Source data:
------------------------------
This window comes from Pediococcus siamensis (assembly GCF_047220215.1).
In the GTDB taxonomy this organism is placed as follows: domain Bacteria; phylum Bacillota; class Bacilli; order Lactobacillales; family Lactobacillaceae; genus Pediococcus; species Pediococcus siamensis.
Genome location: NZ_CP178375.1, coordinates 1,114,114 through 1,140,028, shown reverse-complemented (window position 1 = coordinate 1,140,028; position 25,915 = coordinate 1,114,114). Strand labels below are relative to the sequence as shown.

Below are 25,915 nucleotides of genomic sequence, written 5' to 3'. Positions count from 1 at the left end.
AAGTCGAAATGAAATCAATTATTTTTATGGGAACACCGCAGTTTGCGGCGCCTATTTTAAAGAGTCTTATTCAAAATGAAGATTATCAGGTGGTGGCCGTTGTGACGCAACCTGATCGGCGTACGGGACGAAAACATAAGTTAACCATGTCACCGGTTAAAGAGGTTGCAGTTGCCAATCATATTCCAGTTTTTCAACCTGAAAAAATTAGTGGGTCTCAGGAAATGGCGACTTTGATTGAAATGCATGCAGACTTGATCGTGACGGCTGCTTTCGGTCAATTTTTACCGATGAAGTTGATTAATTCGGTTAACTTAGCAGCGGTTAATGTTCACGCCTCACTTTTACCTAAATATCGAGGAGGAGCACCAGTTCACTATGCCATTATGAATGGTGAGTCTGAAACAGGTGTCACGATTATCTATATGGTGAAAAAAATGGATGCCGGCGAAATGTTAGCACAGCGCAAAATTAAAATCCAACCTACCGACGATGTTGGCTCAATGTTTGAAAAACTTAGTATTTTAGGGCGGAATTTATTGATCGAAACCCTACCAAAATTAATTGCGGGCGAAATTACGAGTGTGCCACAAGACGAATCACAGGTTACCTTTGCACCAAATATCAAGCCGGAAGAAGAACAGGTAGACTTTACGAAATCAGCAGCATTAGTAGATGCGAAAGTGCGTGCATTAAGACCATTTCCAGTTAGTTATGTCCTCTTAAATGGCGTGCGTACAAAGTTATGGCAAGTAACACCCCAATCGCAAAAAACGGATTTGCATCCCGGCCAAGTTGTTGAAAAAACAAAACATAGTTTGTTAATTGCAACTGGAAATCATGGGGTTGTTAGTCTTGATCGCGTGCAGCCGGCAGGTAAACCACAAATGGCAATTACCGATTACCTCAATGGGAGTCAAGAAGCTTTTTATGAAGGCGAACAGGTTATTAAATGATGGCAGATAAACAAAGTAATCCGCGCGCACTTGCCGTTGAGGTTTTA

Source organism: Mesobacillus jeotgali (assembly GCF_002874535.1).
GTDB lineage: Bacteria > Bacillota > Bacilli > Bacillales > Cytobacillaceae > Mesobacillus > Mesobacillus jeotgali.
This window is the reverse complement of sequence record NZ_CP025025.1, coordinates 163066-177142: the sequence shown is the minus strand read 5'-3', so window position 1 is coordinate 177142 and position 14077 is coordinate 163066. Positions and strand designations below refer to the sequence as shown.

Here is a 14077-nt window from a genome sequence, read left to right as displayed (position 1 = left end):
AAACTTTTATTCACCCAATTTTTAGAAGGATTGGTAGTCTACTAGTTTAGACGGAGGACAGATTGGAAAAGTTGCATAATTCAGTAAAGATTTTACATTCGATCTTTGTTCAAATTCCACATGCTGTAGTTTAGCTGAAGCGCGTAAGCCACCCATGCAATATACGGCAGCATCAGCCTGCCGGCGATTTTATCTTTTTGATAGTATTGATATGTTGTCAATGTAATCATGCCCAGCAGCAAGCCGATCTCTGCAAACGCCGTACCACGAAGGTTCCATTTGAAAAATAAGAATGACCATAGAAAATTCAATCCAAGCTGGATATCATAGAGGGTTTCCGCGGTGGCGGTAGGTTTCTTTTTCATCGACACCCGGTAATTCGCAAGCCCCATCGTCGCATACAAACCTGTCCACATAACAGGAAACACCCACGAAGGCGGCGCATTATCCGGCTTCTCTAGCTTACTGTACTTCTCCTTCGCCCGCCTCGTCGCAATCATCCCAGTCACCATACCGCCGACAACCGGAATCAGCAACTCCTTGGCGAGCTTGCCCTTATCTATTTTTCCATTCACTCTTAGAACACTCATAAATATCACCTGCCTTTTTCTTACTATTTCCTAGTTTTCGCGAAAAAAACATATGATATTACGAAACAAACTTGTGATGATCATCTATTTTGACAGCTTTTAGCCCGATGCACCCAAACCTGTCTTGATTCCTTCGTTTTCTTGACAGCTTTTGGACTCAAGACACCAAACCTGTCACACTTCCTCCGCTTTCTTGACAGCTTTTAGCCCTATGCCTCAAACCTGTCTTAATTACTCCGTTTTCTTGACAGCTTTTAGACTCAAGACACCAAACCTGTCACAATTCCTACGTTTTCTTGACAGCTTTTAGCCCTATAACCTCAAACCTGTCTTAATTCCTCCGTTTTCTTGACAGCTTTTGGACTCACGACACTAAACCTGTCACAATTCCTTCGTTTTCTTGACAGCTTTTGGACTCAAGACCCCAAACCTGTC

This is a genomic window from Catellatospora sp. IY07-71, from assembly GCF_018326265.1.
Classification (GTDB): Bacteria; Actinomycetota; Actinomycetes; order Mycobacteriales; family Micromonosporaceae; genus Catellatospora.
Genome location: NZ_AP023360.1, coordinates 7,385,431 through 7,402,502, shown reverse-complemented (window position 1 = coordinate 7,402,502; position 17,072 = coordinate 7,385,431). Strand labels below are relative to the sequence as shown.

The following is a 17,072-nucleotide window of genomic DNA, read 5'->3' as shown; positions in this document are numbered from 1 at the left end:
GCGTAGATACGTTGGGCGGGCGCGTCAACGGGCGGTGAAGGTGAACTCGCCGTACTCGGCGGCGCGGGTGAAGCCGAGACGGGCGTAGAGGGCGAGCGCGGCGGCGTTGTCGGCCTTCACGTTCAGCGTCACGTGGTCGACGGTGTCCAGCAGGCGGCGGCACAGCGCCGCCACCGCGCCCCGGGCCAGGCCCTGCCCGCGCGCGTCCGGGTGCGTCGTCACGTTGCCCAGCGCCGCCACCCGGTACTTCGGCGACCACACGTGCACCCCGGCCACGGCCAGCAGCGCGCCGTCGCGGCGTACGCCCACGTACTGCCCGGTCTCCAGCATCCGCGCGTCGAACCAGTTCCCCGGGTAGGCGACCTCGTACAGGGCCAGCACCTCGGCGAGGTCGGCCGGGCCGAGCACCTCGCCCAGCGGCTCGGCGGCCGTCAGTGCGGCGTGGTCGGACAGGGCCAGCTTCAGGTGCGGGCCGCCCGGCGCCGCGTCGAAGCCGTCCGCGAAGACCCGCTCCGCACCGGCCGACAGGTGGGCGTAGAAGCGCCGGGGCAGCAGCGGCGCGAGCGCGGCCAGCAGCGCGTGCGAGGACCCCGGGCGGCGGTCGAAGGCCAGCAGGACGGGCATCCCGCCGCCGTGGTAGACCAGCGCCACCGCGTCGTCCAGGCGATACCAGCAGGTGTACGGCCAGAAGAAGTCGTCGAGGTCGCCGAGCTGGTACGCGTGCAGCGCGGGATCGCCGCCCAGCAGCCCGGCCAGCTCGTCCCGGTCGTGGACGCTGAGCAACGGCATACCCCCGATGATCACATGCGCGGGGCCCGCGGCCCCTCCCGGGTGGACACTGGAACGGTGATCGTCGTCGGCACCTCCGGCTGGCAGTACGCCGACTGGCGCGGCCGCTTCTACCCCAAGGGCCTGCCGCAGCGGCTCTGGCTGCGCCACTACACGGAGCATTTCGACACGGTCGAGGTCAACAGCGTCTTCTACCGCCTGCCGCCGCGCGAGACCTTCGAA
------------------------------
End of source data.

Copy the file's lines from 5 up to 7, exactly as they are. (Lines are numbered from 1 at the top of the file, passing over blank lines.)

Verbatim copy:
AAGTCGAAATGAAATCAATTATTTTTATGGGAACACCGCAGTTTGCGGCGCCTATTTTAAAGAGTCTTATTCAAAATGAAGATTATCAGGTGGTGGCCGTTGTGACGCAACCTGATCGGCGTACGGGACGAAAACATAAGTTAACCATGTCACCGGTTAAAGAGGTTGCAGTTGCCAATCATATTCCAGTTTTTCAACCTGAAAAAATTAGTGGGTCTCAGGAAATGGCGACTTTGATTGAAATGCATGCAGACTTGATCGTGACGGCTGCTTTCGGTCAATTTTTACCGATGAAGTTGATTAATTCGGTTAACTTAGCAGCGGTTAATGTTCACGCCTCACTTTTACCTAAATATCGAGGAGGAGCACCAGTTCACTATGCCATTATGAATGGTGAGTCTGAAACAGGTGTCACGATTATCTATATGGTGAAAAAAATGGATGCCGGCGAAATGTTAGCACAGCGCAAAATTAAAATCCAACCTACCGACGATGTTGGCTCAATGTTTGAAAAACTTAGTATTTTAGGGCGGAATTTATTGATCGAAACCCTACCAAAATTAATTGCGGGCGAAATTACGAGTGTGCCACAAGACGAATCACAGGTTACCTTTGCACCAAATATCAAGCCGGAAGAAGAACAGGTAGACTTTACGAAATCAGCAGCATTAGTAGATGCGAAAGTGCGTGCATTAAGACCATTTCCAGTTAGTTATGTCCTCTTAAATGGCGTGCGTACAAAGTTATGGCAAGTAACACCCCAATCGCAAAAAACGGATTTGCATCCCGGCCAAGTTGTTGAAAAAACAAAACATAGTTTGTTAATTGCAACTGGAAATCATGGGGTTGTTAGTCTTGATCGCGTGCAGCCGGCAGGTAAACCACAAATGGCAATTACCGATTACCTCAATGGGAGTCAAGAAGCTTTTTATGAAGGCGAACAGGTTATTAAATGATGGCAGATAAACAAAGTAATCCGCGCGCACTTGCCGTTGAGGTTTTA

Source organism: Mesobacillus jeotgali (assembly GCF_002874535.1).
GTDB lineage: Bacteria > Bacillota > Bacilli > Bacillales > Cytobacillaceae > Mesobacillus > Mesobacillus jeotgali.